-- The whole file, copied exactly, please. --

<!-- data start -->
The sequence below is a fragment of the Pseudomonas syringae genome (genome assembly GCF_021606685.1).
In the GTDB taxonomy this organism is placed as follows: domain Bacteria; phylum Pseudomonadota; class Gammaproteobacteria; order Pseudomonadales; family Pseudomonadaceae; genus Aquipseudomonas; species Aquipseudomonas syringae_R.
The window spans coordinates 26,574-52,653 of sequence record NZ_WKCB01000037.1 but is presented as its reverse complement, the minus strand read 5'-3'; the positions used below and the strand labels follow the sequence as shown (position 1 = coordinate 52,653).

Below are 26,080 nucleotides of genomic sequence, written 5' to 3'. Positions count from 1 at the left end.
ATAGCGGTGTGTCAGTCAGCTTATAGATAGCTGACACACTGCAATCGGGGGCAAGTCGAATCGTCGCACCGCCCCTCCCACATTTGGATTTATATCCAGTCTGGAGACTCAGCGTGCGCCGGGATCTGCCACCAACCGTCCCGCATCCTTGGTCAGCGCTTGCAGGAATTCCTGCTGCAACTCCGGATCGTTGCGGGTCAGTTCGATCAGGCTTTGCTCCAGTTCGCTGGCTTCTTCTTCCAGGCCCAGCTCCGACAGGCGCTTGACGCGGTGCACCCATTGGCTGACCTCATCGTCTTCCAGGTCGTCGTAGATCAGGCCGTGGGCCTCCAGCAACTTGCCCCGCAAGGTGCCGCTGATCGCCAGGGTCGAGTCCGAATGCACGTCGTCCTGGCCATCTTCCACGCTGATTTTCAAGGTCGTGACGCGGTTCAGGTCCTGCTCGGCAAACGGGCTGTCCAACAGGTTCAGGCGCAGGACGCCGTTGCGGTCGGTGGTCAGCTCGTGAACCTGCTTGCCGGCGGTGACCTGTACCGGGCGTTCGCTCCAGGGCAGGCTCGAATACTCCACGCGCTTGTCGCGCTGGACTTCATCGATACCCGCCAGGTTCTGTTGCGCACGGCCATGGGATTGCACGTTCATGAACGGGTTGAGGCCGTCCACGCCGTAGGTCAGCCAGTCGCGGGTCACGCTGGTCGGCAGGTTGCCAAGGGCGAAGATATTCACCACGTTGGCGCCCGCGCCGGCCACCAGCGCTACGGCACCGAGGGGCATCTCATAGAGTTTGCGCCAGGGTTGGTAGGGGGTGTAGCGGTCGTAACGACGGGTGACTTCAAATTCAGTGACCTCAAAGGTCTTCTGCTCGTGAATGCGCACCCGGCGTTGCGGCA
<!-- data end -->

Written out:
The sequence below is a fragment of the Pseudomonas syringae genome (genome assembly GCF_021606685.1).
In the GTDB taxonomy this organism is placed as follows: domain Bacteria; phylum Pseudomonadota; class Gammaproteobacteria; order Pseudomonadales; family Pseudomonadaceae; genus Aquipseudomonas; species Aquipseudomonas syringae_R.
The window spans coordinates 26,574-52,653 of sequence record NZ_WKCB01000037.1 but is presented as its reverse complement, the minus strand read 5'-3'; the positions used below and the strand labels follow the sequence as shown (position 1 = coordinate 52,653).

Below are 26,080 nucleotides of genomic sequence, written 5' to 3'. Positions count from 1 at the left end.
ATAGCGGTGTGTCAGTCAGCTTATAGATAGCTGACACACTGCAATCGGGGGCAAGTCGAATCGTCGCACCGCCCCTCCCACATTTGGATTTATATCCAGTCTGGAGACTCAGCGTGCGCCGGGATCTGCCACCAACCGTCCCGCATCCTTGGTCAGCGCTTGCAGGAATTCCTGCTGCAACTCCGGATCGTTGCGGGTCAGTTCGATCAGGCTTTGCTCCAGTTCGCTGGCTTCTTCTTCCAGGCCCAGCTCCGACAGGCGCTTGACGCGGTGCACCCATTGGCTGACCTCATCGTCTTCCAGGTCGTCGTAGATCAGGCCGTGGGCCTCCAGCAACTTGCCCCGCAAGGTGCCGCTGATCGCCAGGGTCGAGTCCGAATGCACGTCGTCCTGGCCATCTTCCACGCTGATTTTCAAGGTCGTGACGCGGTTCAGGTCCTGCTCGGCAAACGGGCTGTCCAACAGGTTCAGGCGCAGGACGCCGTTGCGGTCGGTGGTCAGCTCGTGAACCTGCTTGCCGGCGGTGACCTGTACCGGGCGTTCGCTCCAGGGCAGGCTCGAATACTCCACGCGCTTGTCGCGCTGGACTTCATCGATACCCGCCAGGTTCTGTTGCGCACGGCCATGGGATTGCACGTTCATGAACGGGTTGAGGCCGTCCACGCCGTAGGTCAGCCAGTCGCGGGTCACGCTGGTCGGCAGGTTGCCAAGGGCGAAGATATTCACCACGTTGGCGCCCGCGCCGGCCACCAGCGCTACGGCACCGAGGGGCATCTCATAGAGTTTGCGCCAGGGTTGGTAGGGGGTGTAGCGGTCGTAACGACGGGTGACTTCAAATTCAGTGACCTCAAAGGTCTTCTGCTCGTGAATGCGCACCCGGCGTTGCGGCA